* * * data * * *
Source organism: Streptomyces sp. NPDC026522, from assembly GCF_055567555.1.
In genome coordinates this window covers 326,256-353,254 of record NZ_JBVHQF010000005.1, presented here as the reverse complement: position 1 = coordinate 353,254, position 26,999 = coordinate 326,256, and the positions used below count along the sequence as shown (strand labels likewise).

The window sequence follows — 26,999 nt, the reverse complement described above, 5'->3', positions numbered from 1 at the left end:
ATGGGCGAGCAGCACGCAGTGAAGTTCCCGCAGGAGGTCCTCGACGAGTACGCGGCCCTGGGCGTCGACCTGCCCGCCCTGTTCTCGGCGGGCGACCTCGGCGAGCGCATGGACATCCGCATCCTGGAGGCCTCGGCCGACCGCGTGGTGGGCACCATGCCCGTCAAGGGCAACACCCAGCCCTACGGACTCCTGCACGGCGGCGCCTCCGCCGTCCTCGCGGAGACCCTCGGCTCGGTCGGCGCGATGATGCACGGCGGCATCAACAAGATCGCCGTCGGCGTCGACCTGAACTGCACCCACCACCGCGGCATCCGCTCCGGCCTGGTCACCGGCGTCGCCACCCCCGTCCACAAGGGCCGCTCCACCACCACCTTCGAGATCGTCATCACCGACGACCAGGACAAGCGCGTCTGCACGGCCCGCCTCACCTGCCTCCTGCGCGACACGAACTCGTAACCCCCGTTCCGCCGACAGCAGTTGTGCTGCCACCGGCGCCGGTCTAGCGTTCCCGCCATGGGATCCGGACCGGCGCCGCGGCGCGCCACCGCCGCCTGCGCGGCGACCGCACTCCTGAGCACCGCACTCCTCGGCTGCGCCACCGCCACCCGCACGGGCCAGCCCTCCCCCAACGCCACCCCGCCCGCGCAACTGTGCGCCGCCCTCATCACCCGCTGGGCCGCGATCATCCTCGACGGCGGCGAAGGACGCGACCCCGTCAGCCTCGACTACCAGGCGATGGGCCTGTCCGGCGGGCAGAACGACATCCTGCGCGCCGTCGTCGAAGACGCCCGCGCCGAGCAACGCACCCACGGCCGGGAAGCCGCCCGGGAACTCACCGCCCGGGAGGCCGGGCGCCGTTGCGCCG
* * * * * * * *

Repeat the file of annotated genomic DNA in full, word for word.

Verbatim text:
Source organism: Streptomyces sp. NPDC026522, from assembly GCF_055567555.1.
In genome coordinates this window covers 326,256-353,254 of record NZ_JBVHQF010000005.1, presented here as the reverse complement: position 1 = coordinate 353,254, position 26,999 = coordinate 326,256, and the positions used below count along the sequence as shown (strand labels likewise).

The window sequence follows — 26,999 nt, the reverse complement described above, 5'->3', positions numbered from 1 at the left end:
ATGGGCGAGCAGCACGCAGTGAAGTTCCCGCAGGAGGTCCTCGACGAGTACGCGGCCCTGGGCGTCGACCTGCCCGCCCTGTTCTCGGCGGGCGACCTCGGCGAGCGCATGGACATCCGCATCCTGGAGGCCTCGGCCGACCGCGTGGTGGGCACCATGCCCGTCAAGGGCAACACCCAGCCCTACGGACTCCTGCACGGCGGCGCCTCCGCCGTCCTCGCGGAGACCCTCGGCTCGGTCGGCGCGATGATGCACGGCGGCATCAACAAGATCGCCGTCGGCGTCGACCTGAACTGCACCCACCACCGCGGCATCCGCTCCGGCCTGGTCACCGGCGTCGCCACCCCCGTCCACAAGGGCCGCTCCACCACCACCTTCGAGATCGTCATCACCGACGACCAGGACAAGCGCGTCTGCACGGCCCGCCTCACCTGCCTCCTGCGCGACACGAACTCGTAACCCCCGTTCCGCCGACAGCAGTTGTGCTGCCACCGGCGCCGGTCTAGCGTTCCCGCCATGGGATCCGGACCGGCGCCGCGGCGCGCCACCGCCGCCTGCGCGGCGACCGCACTCCTGAGCACCGCACTCCTCGGCTGCGCCACCGCCACCCGCACGGGCCAGCCCTCCCCCAACGCCACCCCGCCCGCGCAACTGTGCGCCGCCCTCATCACCCGCTGGGCCGCGATCATCCTCGACGGCGGCGAAGGACGCGACCCCGTCAGCCTCGACTACCAGGCGATGGGCCTGTCCGGCGGGCAGAACGACATCCTGCGCGCCGTCGTCGAAGACGCCCGCGCCGAGCAACGCACCCACGGCCGGGAAGCCGCCCGGGAACTCACCGCCCGGGAGGCCGGGCGCCGTTGCGCCG